I disagreed with much of Allen's article. Underlying our founding documents is a long history of wisdom about human nature and human communities that led the founders to insist on a mixed system of checks and balances. Among other things, that wisdom traces back through a Calvinist sense of governance and human obligation to a biblical sensibility about human nature. Having said that, it still seems to me that the unanimous adoption of this language by the United States Senate in 1797 is remarkable and important to recall. It seems unthinkable that it might be adopted without objection in today's Senate.
Ralph also offered some of his own analysis
One of Marc's interesting findings is that the surviving Arabic version of the Treaty of Tripoli does not include the language cited above in the official versions of the Treaty as published in English. Rather, in the surviving Arabic version of the Treaty of Tripoli, Article 11 is "actually a letter, mostly gibberish, from the bey of Algiers to the ruler of Tripoli." It is otherwise described as "a letter, crude and flamboyant and withal quite unimportant, from the Dey of Algiers to the Pasha of Tripoli."* What Marc doesn't see, I think, is that, if the language of the published English version of the Treaty's Article 11 doesn't appear in the only surviving Arabic copy of the Treaty, that undermines his claim that the language is there only to assuage the Muslim rulers of north Africa. It appears to me that there's need for additional research on the subject.

* In fairness to Marc, neither of these characterizations of Article 11 in the surviving Arabic version of the Treaty of Tripoli is his own. The prejudicial language is from old secondary sources.
Ralph makes a valid point regarding the inconsistency of my argument regarding Article 11. To clarify this point, this piece was sort of a running commentary, so at first I took Article 11 to be original and came up with my pragmatic explanation based on this supposition. As Ralph correctly pointed out, if Article 11 did not exist in the Arabic, then there was no need to include the disavowment to assuage any Muslim fears. I failed to go back and properly explain this. Thus, if Article 11 existed in the U.S. but not the Arabic, then, as intimated by Walker, Boston, et al, Barlow probably inserted the language on his own for different purposes. Finally, I wholeheartedly agree with Ralph that further investigation should be done, particularly by someone who has access to the contemporary newspapers of the time.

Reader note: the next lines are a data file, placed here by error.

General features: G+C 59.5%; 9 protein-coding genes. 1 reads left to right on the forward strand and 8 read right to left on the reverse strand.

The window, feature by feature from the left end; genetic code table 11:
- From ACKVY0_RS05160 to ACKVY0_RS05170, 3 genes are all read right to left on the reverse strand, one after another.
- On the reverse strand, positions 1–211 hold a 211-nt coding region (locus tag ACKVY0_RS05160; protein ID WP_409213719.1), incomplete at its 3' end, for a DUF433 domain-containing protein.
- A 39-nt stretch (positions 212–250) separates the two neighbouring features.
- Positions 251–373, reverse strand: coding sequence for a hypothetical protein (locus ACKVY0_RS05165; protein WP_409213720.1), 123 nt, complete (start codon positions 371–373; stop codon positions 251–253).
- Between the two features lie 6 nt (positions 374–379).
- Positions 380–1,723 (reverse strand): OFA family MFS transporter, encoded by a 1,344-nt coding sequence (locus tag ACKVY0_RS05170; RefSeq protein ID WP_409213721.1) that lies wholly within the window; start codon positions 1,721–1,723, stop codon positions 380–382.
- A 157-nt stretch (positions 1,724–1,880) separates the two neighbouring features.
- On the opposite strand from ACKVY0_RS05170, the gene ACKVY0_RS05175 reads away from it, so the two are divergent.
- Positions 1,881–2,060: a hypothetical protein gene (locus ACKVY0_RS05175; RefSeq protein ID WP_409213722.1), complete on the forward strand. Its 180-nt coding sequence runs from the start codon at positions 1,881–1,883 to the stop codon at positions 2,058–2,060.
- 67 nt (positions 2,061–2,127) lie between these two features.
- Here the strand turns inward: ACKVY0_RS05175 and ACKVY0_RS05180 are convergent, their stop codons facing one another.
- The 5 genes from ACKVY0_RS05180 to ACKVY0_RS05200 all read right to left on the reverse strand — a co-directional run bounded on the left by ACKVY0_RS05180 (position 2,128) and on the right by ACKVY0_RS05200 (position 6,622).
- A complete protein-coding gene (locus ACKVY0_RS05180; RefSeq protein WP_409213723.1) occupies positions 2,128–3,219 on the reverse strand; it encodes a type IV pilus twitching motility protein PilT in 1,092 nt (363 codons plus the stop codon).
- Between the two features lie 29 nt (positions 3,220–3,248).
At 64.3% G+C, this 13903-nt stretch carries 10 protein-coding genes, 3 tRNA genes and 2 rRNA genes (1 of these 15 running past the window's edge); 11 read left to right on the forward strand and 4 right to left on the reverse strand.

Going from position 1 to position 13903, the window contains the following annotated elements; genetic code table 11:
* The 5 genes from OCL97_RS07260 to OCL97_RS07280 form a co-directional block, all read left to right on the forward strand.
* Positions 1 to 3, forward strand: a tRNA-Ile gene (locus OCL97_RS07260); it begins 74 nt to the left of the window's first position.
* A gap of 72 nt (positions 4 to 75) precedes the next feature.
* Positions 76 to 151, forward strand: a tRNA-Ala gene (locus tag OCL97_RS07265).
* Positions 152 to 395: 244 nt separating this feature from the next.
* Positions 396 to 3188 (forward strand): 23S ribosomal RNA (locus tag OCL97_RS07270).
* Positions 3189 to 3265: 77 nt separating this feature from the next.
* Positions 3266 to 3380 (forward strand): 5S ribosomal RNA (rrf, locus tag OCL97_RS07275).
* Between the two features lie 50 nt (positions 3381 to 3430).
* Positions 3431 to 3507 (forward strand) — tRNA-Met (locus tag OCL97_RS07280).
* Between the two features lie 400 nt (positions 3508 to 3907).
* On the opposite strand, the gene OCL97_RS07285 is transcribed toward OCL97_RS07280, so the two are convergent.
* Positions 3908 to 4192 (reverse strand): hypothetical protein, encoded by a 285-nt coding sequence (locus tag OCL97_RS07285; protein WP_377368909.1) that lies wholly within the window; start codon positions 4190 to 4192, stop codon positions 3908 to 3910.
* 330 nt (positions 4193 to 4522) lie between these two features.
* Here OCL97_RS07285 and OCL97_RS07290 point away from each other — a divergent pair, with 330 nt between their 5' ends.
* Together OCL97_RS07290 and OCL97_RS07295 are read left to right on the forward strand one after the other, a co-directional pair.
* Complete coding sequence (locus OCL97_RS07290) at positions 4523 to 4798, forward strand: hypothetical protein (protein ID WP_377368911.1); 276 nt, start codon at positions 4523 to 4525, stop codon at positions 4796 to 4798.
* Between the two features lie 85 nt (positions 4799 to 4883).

The discussion that was prompted by Ralph's analysis of my post is also worth a read, particularly the points made by Oscar Chamberlain
I think there is an important distinction between the idea of a godless constitution and a constitution that is not Christian. There was a near universal belief in some sort of intelligence shaping the universe (too many examples of intelligent design, perhaps?).

However, it is very clear that a majority in the constitutional convention plus all those who supported the first amendment did not want the United States government to be designated as Christian, or any subdivision thereof.

This was not an anti-religious impulse, except perhaps for a few. I think that the majority recognized that an appeal to any religion beyond that to a vague supreme deity would have pernicious and divisive consequences.

Think about religious belief in the 1780s and 90s. Would a majority have accepted the United States enshrining Catholicism as part of its identity? I don't think so. Once they started dividing bad Christianity from good Christianity could they have agreed on anything without chaos and dissension marking the founding of the constitution?

Again, I don't think so. They understood that the more clearly the United States identified itself officially with any religion, that the more divisiveness they would cause. Thus, while the language in the treaty is strikingly and unusually frank, I don't think the belief it expressed was uncommon.
Oscar also provides further context, but his main point is worth remembering. Even if they consciously disavowed Christianity, the Founders certainly did not disavow religion itself as a key component of the foundation of the U.S.


D. B. Light said...

Nice post. Good corrective to some bad history writing. Keep up the good work.

Anonymous said...

Despite your unearthing of new information, your article furthers the idea that Christianity is not the centerpiece of the American government, as the religious right contends. If, as you indicate, the Congress may have been more religious than they have been portrayed, how easily did they throw away what is argued to be one of the most central ideas to America--Christianity--in an effort to expedite a treaty so as not to have to renegotiate it? No, the treaty shows what the forefathers routinely professed: that the United States shouldn't be enslaved and chained to one religion, if any.